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The Art of Poetry Blog

A personal, informal, currently embryonic but ever-growing rec list (or, if you prefer, annotated bibliography) of books, articles, and online resources for mastering the art of poetry, with a focus on works by poets, scholars, philosophers, and critics, including the ancient, the recent, the brilliant, and the obscure. Topics will include prosody, rhetoric, genre, structure, literary aesthetics, poetic inspiration, and such related topics in poetics as sound, diction, lineation, subjects, titles, forms, narration, and lyric address.


To read the origin story of this blog, scroll down a bit. To enter the blog itself, mash the button below.

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The Origin Story of this Blog

When I was in graduate school, studying to be a poet, "reading theory" meant reading French postmodern philosophy: Foucault, Derrida, Deleuze, Baudrillard, Kristeva, Irigaray, that sort of thing. In our creative writing workshops, I and my fellow students read the poetry of our professors' generations (American and, for reasons I will explain in a moment, Polish), and of course the early efforts of our peers. In our literature classes we read selections from the English and American literary canon, along with what were regarded as the standard critical responses to that canon (though I do recall with great affection taking a course in Modern European Poetry in English translation, taught by Edward Hirsch). What we didn't read was anything about the actual technique of writing poetry (or fiction, or nonfiction, or drama). Once it dawned on me that nothing of the sort would be on offer, I decided to create a course of my own, an independent study with a motley syllabus of books on poetic technique, assembled by browsing the stacks in bookstores and libraries. It was not a bad reading list, considering how little I knew, though today I would choose a rather different constellation. Nevertheless, that little independent study, supplemented by the reading I have done in the intervening years, is the basis, the origin, of this blog.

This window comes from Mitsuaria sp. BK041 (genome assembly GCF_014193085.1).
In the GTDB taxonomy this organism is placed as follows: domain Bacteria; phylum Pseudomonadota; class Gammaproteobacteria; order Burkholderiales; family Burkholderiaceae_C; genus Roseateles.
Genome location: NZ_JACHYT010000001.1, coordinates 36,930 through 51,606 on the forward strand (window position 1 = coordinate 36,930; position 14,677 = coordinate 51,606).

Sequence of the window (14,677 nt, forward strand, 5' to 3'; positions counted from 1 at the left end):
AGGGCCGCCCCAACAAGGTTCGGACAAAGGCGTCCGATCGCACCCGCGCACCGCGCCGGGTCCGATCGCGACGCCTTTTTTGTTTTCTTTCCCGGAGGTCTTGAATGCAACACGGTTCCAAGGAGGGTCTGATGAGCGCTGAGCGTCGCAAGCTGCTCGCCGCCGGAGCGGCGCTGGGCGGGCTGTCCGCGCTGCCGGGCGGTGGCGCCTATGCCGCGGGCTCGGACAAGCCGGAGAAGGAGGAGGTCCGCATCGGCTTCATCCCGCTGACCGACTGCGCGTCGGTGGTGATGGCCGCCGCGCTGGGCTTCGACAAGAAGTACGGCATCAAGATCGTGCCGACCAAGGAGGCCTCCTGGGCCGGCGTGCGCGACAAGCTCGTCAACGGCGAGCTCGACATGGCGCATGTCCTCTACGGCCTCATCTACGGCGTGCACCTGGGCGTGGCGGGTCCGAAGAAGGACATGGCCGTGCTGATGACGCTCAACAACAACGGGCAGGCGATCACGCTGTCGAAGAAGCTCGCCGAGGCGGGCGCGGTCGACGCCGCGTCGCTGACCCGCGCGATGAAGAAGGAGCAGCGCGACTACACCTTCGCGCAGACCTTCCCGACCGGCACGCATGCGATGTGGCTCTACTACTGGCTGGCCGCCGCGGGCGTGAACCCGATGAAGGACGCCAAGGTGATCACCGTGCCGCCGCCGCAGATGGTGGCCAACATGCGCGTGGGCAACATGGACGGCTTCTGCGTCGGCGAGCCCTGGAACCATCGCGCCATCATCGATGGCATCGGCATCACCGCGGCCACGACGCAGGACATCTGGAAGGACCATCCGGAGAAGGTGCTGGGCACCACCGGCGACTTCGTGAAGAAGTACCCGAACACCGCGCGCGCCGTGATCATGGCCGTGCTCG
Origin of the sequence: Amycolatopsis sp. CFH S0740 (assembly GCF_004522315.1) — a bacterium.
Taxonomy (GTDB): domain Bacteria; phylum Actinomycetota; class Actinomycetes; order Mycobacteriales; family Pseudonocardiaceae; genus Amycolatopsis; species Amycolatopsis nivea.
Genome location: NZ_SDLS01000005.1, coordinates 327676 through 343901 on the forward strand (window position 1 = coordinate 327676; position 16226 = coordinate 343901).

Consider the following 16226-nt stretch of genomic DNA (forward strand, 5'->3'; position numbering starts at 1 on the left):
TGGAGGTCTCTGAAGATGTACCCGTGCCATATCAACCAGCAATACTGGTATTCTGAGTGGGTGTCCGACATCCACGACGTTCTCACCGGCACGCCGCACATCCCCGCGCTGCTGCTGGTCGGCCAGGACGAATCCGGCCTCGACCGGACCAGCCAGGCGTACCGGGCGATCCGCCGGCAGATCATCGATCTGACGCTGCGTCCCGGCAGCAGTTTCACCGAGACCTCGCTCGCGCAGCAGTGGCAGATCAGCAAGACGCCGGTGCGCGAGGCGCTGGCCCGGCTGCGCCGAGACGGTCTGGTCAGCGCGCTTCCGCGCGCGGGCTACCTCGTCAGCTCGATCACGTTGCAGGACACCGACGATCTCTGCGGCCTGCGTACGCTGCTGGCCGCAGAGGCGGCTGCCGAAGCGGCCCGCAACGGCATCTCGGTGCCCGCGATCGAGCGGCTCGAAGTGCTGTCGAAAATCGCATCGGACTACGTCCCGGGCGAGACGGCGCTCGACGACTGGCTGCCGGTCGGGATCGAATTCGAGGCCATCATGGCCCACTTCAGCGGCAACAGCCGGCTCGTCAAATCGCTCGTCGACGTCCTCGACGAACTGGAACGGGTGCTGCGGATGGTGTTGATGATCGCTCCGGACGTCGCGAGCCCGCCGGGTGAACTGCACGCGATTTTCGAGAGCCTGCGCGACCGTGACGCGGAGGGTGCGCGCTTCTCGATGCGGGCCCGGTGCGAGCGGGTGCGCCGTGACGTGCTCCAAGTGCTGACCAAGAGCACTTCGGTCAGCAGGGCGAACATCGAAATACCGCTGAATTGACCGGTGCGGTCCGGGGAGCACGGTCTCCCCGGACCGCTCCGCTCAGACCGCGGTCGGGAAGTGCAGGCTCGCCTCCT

In an essay charmingly titled "Young Poets, Please Read Everything," the late Polish poet Adam Zagajewski (the professor, as it happens, whose assigned Polish readings I alluded to above), wrote the following: "The American poets I know are very well read and yet I see clearly that they have acquired their knowledge in the interval between graduating and entering the zone of middle age. Most American graduate students know rather little, less than their European counterparts, but many of them will make up for this in the years to come." It is to assist those poets, hungry perhaps for knowledge of those aspects of their art that they didn't learn about (or aren't learning about) in graduate (or undergraduate) school, that I have undertaken this set of recommended readings. May it help them, as it has me.